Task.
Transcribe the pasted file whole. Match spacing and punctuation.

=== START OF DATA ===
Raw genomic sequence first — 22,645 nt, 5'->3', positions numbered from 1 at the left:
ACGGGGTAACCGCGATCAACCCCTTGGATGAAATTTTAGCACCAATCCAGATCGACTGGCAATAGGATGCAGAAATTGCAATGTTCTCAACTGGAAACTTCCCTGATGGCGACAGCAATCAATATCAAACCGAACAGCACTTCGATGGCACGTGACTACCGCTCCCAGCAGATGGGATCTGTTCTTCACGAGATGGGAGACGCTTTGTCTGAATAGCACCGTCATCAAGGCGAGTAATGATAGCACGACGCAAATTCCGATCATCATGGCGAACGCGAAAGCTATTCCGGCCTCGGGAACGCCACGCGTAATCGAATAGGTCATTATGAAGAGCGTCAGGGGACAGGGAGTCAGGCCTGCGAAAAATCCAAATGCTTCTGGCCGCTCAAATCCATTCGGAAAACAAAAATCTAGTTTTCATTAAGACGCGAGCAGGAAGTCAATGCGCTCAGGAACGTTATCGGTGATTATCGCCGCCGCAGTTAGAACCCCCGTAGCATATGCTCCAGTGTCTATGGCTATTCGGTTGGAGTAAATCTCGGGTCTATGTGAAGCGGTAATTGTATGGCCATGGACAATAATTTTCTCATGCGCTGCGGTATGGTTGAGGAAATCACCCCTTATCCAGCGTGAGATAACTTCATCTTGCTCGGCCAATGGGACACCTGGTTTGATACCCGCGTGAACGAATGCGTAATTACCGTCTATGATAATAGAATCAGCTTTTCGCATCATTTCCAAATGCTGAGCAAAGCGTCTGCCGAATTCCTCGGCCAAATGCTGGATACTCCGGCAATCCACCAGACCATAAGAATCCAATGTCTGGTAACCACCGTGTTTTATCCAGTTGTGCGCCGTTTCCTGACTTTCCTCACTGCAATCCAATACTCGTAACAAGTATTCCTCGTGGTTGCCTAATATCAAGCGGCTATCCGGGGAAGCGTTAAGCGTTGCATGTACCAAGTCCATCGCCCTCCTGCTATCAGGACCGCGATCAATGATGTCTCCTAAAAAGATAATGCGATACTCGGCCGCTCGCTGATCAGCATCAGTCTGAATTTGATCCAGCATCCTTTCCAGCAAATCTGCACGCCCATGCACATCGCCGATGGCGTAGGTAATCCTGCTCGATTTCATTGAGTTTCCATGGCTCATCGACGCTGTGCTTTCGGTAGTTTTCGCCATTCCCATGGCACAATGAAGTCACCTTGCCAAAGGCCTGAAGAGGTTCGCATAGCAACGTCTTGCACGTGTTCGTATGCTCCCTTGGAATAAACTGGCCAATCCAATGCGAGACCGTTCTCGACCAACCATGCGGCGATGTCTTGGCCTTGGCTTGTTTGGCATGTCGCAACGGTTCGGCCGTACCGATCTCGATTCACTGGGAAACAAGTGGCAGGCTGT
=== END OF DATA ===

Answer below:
Raw genomic sequence first — 22,645 nt, 5'->3', positions numbered from 1 at the left:
ACGGGGTAACCGCGATCAACCCCTTGGATGAAATTTTAGCACCAATCCAGATCGACTGGCAATAGGATGCAGAAATTGCAATGTTCTCAACTGGAAACTTCCCTGATGGCGACAGCAATCAATATCAAACCGAACAGCACTTCGATGGCACGTGACTACCGCTCCCAGCAGATGGGATCTGTTCTTCACGAGATGGGAGACGCTTTGTCTGAATAGCACCGTCATCAAGGCGAGTAATGATAGCACGACGCAAATTCCGATCATCATGGCGAACGCGAAAGCTATTCCGGCCTCGGGAACGCCACGCGTAATCGAATAGGTCATTATGAAGAGCGTCAGGGGACAGGGAGTCAGGCCTGCGAAAAATCCAAATGCTTCTGGCCGCTCAAATCCATTCGGAAAACAAAAATCTAGTTTTCATTAAGACGCGAGCAGGAAGTCAATGCGCTCAGGAACGTTATCGGTGATTATCGCCGCCGCAGTTAGAACCCCCGTAGCATATGCTCCAGTGTCTATGGCTATTCGGTTGGAGTAAATCTCGGGTCTATGTGAAGCGGTAATTGTATGGCCATGGACAATAATTTTCTCATGCGCTGCGGTATGGTTGAGGAAATCACCCCTTATCCAGCGTGAGATAACTTCATCTTGCTCGGCCAATGGGACACCTGGTTTGATACCCGCGTGAACGAATGCGTAATTACCGTCTATGATAATAGAATCAGCTTTTCGCATCATTTCCAAATGCTGAGCAAAGCGTCTGCCGAATTCCTCGGCCAAATGCTGGATACTCCGGCAATCCACCAGACCATAAGAATCCAATGTCTGGTAACCACCGTGTTTTATCCAGTTGTGCGCCGTTTCCTGACTTTCCTCACTGCAATCCAATACTCGTAACAAGTATTCCTCGTGGTTGCCTAATATCAAGCGGCTATCCGGGGAAGCGTTAAGCGTTGCATGTACCAAGTCCATCGCCCTCCTGCTATCAGGACCGCGATCAATGATGTCTCCTAAAAAGATAATGCGATACTCGGCCGCTCGCTGATCAGCATCAGTCTGAATTTGATCCAGCATCCTTTCCAGCAAATCTGCACGCCCATGCACATCGCCGATGGCGTAGGTAATCCTGCTCGATTTCATTGAGTTTCCATGGCTCATCGACGCTGTGCTTTCGGTAGTTTTCGCCATTCCCATGGCACAATGAAGTCACCTTGCCAAAGGCCTGAAGAGGTTCGCATAGCAACGTCTTGCACGTGTTCGTATGCTCCCTTGGAATAAACTGGCCAATCCAATGCGAGACCGTTCTCGACCAACCATGCGGCGATGTCTTGGCCTTGGCTTGTTTGGCATGTCGCAACGGTTCGGCCGTACCGATCTCGATTCACTGGGAAACAAGTGGCAGGCTGT